In Latest Insult, North Korea Targets South Korean Leader's Dress

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SEOUL, South Korea -- North Korea issued a direct personal attack on the South's new president for the first time since her inauguration two weeks ago, saying on Wednesday that her "venomous swish of skirt" was to blame for rising tensions on the Korean Peninsula.

The insult directed at President Park Geun-hye, the first woman to hold the office, added a curious sartorial element to the verbal barrage North Korea has been mounting since the United States and the South began a joint military exercise on March 1, followed by a new round of sanctions imposed by the United Nations Security Council.

"This frenzy kicked up by the South Korean warmongers is in no way irrelevant, with the venomous swish of skirt made by the one who again occupies" the presidential Blue House, the North's Ministry of the People's Armed Forces said in a statement, referring to Ms. Park. She returned to the residence as president on Feb. 25, about 33 years after her father, the former President Park Chung-hee, was assassinated.

The statement, which was carried by the North's official Korean Central News Agency, reiterated that the North would not give up its nuclear weapons, calling them a guarantee of security against the United States.

"Warmongers would be well advised to keep in mind that the D.P.R.K. is no longer restrained" by the 1953 Korean War armistice, which the North said it had nullified on Monday, the statement continued, using the initials for the North's formal name, the Democratic People's Republic of Korea.

In the high-strung language that North Korean official statements often adopt at times of tension with the outside world, sexism and personal vitriol are not uncommon. The country once called Hillary Rodham Clinton, the former United States secretary of state, a "minister in a skirt," and it deemed various senior American and South Korean officials to be "human scum," "war maniacs" and "running dogs." Lee Myung-bak, whom Ms. Park replaced as president, was often called a rat, and state news media ran cartoons that showed Mr. Lee being torn apart and soldiers firing rifles and hurling hand axes at his image.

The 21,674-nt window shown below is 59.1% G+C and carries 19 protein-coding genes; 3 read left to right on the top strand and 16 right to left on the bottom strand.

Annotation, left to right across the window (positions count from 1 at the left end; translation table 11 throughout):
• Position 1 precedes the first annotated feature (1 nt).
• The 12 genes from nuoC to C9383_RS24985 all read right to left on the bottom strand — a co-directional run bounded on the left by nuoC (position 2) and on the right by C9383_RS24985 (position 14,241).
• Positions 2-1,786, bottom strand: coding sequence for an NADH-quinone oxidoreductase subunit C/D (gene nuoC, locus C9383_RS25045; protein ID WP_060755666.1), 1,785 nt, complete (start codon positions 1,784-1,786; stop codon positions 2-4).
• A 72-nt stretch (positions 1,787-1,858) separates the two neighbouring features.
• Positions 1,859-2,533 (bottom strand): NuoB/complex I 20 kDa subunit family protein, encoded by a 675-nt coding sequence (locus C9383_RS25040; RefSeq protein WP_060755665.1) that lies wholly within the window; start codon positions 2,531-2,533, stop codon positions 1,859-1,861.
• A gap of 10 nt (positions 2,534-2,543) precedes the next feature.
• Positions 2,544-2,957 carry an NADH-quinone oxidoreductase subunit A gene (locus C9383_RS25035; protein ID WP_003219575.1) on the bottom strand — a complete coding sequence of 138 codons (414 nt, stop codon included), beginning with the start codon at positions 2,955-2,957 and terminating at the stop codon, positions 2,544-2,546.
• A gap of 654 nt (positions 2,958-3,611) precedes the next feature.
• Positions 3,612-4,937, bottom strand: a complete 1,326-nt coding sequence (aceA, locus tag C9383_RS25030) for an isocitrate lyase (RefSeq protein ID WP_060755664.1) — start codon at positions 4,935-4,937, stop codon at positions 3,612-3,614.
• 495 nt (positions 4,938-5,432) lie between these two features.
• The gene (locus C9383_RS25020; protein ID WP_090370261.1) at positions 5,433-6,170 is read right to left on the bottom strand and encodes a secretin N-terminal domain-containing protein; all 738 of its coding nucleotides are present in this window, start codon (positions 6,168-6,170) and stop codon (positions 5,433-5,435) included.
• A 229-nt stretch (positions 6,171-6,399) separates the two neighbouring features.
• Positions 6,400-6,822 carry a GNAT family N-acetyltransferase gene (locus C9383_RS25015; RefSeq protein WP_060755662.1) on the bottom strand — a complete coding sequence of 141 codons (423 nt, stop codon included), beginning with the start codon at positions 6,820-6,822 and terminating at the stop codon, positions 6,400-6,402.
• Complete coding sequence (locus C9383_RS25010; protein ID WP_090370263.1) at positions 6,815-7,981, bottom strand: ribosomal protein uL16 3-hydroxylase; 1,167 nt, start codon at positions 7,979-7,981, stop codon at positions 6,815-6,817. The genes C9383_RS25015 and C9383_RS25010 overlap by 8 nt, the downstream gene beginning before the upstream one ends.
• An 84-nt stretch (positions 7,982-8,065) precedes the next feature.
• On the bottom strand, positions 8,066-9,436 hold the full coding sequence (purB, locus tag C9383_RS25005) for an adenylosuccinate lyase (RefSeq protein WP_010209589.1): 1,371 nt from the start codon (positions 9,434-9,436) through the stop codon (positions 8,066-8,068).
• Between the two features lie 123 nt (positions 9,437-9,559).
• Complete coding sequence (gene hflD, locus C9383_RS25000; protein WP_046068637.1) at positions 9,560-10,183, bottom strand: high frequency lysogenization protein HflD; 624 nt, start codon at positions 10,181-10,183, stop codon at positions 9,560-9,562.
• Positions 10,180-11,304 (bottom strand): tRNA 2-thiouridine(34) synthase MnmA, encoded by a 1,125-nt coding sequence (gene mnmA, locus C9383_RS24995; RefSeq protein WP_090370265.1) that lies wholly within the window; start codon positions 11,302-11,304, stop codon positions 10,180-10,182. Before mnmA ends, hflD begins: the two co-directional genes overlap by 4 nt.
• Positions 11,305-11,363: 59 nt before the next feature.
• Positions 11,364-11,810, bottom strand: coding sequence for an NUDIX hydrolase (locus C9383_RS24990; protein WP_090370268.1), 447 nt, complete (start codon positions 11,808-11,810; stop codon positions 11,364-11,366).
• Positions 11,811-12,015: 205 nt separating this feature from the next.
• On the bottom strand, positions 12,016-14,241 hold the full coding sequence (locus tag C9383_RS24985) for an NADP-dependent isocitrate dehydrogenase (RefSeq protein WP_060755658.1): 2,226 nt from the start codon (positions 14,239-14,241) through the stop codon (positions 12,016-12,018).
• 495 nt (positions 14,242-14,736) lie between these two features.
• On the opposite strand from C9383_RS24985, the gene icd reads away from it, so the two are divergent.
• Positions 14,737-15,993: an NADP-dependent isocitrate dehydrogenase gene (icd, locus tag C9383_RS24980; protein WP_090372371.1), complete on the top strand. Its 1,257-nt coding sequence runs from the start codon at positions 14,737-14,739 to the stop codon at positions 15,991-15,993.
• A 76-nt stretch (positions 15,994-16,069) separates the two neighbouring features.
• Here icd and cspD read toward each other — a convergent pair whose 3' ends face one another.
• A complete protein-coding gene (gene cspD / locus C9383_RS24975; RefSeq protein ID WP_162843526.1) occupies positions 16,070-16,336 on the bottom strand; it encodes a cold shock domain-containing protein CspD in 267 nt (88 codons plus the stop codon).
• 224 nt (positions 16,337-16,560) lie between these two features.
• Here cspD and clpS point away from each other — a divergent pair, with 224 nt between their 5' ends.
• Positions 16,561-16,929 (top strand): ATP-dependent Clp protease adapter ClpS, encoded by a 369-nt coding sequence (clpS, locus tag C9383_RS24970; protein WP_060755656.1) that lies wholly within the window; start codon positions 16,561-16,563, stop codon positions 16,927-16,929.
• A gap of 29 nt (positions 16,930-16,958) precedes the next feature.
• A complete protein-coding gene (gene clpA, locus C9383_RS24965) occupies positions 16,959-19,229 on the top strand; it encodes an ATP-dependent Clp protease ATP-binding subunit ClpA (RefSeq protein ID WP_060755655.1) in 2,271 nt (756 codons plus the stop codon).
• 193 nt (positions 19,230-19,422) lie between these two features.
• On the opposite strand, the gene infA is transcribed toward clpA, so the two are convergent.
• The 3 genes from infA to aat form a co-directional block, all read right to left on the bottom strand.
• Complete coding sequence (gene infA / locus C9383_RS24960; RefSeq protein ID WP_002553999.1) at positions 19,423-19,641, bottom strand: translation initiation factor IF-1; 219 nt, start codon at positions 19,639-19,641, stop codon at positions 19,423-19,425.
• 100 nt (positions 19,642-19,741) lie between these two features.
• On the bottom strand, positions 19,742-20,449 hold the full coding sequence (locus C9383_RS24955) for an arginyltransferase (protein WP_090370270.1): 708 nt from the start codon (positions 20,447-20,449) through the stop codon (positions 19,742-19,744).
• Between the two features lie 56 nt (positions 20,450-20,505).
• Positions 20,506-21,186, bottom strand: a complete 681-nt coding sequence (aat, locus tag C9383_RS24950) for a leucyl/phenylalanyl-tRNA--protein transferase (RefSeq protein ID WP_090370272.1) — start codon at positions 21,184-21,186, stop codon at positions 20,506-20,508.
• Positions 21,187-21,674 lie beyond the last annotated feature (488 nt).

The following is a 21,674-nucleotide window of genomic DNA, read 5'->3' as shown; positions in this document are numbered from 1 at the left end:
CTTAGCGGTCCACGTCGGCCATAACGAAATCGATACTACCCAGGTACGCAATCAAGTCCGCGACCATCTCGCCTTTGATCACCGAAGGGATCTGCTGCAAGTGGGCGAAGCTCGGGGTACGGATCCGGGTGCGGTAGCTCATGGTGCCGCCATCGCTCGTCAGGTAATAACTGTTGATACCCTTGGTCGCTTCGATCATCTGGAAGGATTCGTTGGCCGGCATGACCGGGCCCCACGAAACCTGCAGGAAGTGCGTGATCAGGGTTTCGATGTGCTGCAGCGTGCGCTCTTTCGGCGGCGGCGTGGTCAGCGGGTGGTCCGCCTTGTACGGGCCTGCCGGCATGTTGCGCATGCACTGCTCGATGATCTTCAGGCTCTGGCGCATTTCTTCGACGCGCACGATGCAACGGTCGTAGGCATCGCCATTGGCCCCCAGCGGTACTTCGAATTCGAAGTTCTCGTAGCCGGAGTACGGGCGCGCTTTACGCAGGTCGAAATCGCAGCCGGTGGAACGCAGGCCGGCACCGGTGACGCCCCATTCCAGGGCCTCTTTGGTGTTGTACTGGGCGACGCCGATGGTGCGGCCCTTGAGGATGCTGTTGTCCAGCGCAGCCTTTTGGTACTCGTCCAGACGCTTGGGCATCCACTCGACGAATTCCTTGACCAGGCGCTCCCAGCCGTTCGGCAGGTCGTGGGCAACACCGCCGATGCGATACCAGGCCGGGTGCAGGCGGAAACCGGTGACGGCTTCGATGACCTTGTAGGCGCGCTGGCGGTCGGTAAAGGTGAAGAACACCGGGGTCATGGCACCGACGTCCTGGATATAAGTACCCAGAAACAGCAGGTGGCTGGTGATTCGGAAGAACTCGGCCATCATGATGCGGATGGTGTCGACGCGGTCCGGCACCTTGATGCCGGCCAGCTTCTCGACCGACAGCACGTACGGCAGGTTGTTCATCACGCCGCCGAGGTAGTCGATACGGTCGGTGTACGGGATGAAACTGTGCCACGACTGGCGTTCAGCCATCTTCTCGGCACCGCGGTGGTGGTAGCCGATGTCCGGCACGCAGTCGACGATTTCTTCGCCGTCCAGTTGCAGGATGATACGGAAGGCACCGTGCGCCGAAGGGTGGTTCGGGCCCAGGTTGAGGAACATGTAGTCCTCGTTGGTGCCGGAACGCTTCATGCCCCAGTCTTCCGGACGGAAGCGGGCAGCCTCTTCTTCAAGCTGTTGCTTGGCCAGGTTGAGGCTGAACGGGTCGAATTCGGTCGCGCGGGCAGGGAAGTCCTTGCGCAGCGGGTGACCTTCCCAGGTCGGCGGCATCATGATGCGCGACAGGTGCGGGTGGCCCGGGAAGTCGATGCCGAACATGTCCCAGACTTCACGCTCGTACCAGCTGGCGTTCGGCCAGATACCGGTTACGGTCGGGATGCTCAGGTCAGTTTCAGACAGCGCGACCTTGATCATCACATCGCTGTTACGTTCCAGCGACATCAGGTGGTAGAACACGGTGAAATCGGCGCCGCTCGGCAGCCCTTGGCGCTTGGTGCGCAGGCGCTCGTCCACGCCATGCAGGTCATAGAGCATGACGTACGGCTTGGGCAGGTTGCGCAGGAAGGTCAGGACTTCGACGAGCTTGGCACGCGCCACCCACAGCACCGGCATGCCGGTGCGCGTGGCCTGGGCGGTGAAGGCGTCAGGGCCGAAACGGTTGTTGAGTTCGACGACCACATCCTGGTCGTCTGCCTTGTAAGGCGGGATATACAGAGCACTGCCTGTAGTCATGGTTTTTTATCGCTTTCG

But until now, North Korea had not attacked Ms. Park directly.

For her part, Ms. Park has reminded the North that the South was open to dialogue to "build trust," while vowing a strong response to any provocation and warning that the North's pursuit of nuclear weapons would end in "self-destruction." On Wednesday, Ms. Park's office stuck to the same line.

"If necessary, we plan to send a message to North Korea," said Kim Haing, a spokeswoman for Ms. Park, adding that the two Koreas still had communication lines open after the North cut off a Red Cross line and a hot line with the American military in South Korea in recent days.

Despite the tough talk on both sides, the inter-Korean border has been quiet, with no sign of hostilities erupting, officials said. Several hundred South Korean workers still commute across the border daily to work in a joint industrial complex in the North Korean border town of Kaesong.

South Korea said the North's threats were meant to press the United States and South Korea to return to the negotiating table and offer concessions. In the meantime, though, soldiers kept a lookout for a possible military attack like the artillery barrage fired at a South Korean border island in 2010 that killed four people.

North Korea wants the South to lift the trade and investment ban that Mr. Lee's government imposed after the sinking of a South Korean warship in 2010, which killed 46 sailors; a North Korean torpedo attack was blamed. The North also demands that South Korea honor past promises of large-scale investment in the North.

Ms. Park's government says that North Korea must first win trust, and that provocations will only deepen its isolation.

world

This article originally appeared in The New York Times.


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